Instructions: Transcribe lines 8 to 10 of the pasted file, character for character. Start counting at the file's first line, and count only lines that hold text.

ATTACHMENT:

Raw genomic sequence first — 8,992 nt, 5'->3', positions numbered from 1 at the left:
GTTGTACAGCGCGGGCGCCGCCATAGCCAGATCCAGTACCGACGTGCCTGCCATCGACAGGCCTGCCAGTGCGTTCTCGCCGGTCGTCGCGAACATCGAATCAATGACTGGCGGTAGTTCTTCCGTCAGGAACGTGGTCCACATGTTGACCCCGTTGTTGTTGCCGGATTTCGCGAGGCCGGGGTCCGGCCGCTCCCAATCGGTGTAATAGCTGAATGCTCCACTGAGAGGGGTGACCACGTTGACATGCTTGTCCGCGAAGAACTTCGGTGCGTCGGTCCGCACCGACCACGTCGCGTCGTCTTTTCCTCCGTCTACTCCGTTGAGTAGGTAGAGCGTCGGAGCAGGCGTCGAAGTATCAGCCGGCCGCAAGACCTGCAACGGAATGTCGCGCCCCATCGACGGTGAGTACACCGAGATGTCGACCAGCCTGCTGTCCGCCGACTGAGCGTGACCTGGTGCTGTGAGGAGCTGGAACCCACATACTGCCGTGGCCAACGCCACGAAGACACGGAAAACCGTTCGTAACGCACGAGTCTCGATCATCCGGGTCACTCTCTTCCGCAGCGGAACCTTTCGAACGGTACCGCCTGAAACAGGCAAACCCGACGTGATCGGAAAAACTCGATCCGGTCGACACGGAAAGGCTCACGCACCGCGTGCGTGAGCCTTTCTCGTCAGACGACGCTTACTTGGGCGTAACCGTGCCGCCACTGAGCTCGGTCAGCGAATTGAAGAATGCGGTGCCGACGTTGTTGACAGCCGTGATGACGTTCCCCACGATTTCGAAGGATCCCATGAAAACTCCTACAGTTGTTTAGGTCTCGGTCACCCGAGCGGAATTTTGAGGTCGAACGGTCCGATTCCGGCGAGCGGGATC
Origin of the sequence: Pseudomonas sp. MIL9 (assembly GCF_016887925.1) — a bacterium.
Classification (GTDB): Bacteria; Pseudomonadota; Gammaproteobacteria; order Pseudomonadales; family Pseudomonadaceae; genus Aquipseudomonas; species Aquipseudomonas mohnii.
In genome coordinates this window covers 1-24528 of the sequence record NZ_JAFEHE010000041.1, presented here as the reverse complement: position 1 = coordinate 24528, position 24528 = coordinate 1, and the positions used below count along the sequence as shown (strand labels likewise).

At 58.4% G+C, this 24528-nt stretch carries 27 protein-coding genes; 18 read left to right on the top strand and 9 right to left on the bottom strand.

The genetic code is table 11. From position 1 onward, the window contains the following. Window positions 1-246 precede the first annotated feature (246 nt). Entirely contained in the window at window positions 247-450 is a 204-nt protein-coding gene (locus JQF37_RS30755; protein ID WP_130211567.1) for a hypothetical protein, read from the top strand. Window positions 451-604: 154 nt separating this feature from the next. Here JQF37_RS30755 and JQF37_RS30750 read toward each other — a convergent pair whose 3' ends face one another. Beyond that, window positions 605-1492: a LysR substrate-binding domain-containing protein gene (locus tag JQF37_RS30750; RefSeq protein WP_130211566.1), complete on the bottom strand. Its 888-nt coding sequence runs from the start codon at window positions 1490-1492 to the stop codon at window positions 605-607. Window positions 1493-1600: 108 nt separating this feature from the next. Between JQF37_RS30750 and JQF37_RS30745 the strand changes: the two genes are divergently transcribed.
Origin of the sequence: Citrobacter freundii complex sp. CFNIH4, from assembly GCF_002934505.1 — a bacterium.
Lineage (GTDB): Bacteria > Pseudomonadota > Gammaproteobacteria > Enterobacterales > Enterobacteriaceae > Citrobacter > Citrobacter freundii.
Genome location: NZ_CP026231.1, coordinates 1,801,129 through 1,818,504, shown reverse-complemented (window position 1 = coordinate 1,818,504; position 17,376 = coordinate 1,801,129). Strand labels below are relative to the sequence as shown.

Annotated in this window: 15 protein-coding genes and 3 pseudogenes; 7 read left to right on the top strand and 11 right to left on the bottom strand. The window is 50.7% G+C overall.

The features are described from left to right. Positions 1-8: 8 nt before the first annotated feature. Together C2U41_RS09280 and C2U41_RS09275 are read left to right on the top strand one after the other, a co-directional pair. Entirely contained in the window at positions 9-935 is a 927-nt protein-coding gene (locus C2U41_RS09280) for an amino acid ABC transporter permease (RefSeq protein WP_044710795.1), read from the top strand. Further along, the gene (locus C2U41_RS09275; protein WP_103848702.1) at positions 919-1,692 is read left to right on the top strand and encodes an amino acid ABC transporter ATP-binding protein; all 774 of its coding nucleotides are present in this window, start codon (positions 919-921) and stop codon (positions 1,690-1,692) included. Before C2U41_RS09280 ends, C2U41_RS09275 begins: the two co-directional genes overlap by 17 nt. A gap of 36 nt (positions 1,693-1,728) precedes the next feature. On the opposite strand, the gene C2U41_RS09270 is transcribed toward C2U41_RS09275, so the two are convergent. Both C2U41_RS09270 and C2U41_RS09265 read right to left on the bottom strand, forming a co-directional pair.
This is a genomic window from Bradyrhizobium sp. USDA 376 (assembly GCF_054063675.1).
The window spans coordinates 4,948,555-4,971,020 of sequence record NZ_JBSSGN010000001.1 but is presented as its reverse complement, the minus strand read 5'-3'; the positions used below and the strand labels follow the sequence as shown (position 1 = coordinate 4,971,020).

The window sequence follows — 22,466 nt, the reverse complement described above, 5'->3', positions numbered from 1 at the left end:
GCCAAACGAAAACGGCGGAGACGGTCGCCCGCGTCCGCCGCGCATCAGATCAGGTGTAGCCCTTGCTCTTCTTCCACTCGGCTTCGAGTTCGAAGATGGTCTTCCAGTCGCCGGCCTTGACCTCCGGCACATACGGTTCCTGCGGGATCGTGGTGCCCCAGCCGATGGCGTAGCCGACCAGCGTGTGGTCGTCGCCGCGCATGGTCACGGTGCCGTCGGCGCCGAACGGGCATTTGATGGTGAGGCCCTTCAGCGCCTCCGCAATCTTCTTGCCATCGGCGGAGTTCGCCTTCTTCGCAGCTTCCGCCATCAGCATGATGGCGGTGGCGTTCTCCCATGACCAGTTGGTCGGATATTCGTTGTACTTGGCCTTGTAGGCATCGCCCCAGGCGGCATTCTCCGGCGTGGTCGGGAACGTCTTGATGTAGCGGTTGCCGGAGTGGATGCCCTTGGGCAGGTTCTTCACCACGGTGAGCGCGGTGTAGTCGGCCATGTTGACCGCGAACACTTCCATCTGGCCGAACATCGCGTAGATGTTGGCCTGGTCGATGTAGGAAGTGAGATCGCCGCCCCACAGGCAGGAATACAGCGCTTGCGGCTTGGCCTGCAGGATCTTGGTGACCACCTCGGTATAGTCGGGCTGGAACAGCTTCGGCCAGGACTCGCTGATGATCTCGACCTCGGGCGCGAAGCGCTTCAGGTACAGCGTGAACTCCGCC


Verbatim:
Origin of the sequence: Citrobacter freundii complex sp. CFNIH4, from assembly GCF_002934505.1 — a bacterium.
Lineage (GTDB): Bacteria > Pseudomonadota > Gammaproteobacteria > Enterobacterales > Enterobacteriaceae > Citrobacter > Citrobacter freundii.
Genome location: NZ_CP026231.1, coordinates 1,801,129 through 1,818,504, shown reverse-complemented (window position 1 = coordinate 1,818,504; position 17,376 = coordinate 1,801,129). Strand labels below are relative to the sequence as shown.